On Saturday morning, there was again the sad sight of a bird dying as I watched - this time a Carrion Crow with vomit from its mouth, hardly moving at first, but then struggling to open its wings as it lay on the gravel by the lake. The poison was still having an effect, and by now the tape cordon was being renewed apparently each morning.
Early on Thursday 25th, a metal security fence was erected at the west end of the lake, encompassing that area most used for feeding, adjacent to the car-park. Up until then, the tape cordon had been renewed apparently daily by Epping Forest staff (subsequent to the Mothering-Sunday incident!), but it seems that the main concern - as was originally suspected - was in the feeding area. I have not heard of any further deaths since the Carrion Crow on Saturday 20th, and still the water-birds that do not normally feed on land seem to have been unaffected.
Possibly because of the fact that people had been arrested, and maybe with the possibility of criminal investigations, I received no further updates on what was happening. I have only heard second-hand that many more birds have been found dead than have been reported in the newspapers, and that at least one fox is also said to have died.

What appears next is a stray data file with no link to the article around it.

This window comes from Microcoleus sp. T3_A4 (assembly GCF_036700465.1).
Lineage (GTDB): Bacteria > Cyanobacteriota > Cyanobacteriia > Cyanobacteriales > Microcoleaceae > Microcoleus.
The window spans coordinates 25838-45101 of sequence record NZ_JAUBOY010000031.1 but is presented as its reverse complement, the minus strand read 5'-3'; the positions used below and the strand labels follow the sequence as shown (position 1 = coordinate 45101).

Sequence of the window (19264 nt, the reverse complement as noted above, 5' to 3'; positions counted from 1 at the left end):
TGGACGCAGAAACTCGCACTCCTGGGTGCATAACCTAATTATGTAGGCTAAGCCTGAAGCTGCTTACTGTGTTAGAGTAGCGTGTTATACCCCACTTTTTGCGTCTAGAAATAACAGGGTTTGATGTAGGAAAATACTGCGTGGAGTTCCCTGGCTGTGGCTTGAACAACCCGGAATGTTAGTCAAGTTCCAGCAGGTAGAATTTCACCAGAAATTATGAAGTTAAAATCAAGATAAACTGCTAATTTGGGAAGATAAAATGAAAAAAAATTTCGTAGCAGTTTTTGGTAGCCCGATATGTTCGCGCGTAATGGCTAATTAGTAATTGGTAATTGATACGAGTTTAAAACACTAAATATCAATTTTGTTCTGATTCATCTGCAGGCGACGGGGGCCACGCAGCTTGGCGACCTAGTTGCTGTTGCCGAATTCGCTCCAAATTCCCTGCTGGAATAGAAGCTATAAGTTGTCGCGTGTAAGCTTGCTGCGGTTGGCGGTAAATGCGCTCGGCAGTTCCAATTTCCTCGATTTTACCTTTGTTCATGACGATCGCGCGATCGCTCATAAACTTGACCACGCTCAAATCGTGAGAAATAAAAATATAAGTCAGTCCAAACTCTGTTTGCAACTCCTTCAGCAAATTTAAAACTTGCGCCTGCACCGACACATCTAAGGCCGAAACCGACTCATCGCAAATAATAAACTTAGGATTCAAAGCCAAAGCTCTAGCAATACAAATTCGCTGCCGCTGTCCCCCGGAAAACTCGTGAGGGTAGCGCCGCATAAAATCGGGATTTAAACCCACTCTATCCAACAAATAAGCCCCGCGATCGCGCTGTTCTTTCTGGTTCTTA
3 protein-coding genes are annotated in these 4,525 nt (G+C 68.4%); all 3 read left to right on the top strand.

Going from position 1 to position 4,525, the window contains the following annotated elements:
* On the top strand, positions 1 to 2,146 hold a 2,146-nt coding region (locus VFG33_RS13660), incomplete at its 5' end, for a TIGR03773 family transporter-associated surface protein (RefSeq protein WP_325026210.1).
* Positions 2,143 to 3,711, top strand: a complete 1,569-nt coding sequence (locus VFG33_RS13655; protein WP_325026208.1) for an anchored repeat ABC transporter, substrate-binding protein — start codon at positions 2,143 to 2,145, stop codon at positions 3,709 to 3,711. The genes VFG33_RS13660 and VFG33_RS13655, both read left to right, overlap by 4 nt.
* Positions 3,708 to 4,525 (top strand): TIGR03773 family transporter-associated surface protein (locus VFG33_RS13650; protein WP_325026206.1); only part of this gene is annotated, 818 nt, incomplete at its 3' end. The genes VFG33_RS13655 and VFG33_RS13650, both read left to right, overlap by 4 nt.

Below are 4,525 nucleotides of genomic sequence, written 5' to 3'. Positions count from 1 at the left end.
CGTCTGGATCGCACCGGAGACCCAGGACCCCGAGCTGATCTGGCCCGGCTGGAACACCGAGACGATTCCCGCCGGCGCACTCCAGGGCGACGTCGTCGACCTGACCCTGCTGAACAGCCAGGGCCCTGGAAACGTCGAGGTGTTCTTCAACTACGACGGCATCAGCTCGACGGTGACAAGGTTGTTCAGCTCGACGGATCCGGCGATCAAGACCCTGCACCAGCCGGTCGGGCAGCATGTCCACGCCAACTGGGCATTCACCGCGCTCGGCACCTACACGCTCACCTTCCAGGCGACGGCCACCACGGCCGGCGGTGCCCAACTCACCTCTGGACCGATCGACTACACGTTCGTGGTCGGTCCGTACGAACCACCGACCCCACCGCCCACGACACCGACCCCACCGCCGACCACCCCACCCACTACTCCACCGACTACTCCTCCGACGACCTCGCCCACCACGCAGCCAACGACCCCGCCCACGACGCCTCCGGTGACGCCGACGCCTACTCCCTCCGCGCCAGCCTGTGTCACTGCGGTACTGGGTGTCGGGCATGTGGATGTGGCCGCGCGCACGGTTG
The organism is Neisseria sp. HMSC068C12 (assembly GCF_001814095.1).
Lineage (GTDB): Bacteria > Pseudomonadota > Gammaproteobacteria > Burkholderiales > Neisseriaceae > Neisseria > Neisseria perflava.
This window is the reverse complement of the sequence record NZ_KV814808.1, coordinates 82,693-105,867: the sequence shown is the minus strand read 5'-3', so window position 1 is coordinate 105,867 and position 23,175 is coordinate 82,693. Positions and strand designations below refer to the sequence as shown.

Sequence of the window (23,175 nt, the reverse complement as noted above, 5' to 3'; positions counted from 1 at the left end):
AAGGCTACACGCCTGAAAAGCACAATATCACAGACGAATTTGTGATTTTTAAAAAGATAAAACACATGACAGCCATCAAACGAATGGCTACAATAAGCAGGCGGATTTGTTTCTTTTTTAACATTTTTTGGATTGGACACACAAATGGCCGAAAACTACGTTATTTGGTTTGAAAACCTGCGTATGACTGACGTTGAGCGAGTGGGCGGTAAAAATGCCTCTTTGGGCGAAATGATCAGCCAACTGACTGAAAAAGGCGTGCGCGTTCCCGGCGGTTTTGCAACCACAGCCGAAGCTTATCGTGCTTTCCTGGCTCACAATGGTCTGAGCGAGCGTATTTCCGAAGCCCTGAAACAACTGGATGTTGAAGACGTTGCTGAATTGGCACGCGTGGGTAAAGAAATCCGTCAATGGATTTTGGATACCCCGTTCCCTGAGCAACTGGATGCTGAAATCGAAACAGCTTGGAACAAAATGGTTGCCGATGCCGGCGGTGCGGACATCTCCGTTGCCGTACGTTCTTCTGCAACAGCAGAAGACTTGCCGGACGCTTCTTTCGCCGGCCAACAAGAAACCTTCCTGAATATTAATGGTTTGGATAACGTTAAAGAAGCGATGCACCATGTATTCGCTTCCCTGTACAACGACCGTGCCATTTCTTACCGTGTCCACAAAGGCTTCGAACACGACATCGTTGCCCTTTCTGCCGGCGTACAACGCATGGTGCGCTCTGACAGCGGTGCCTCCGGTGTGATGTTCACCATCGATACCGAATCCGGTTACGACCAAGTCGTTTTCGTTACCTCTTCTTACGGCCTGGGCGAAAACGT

I received a call from the Newham Recorder on 1st April asking if I knew of any previous instances of deliberate poisoning like this, and I pointed out that previous problems with birds - and other creatures - dying on Alexandra Lake was the result of build-up of toxins in the lake caused by an excess of decaying food-material. I was told that the police had informed them that the poison has been identified as an agricultural pesticide of a group called Carbamates. The usual cause of death from poisoning by carbamate compounds is - apparently - respiratory depression combined with fluid accumulation in the lungs. This latter agrees with the crow that I saw dying with a foamy vomit coming from its mouth. Some of the pesticides available are highly toxic to birds, although apparently the toxicity varies from one bird species to another, let alone from one animal species to another.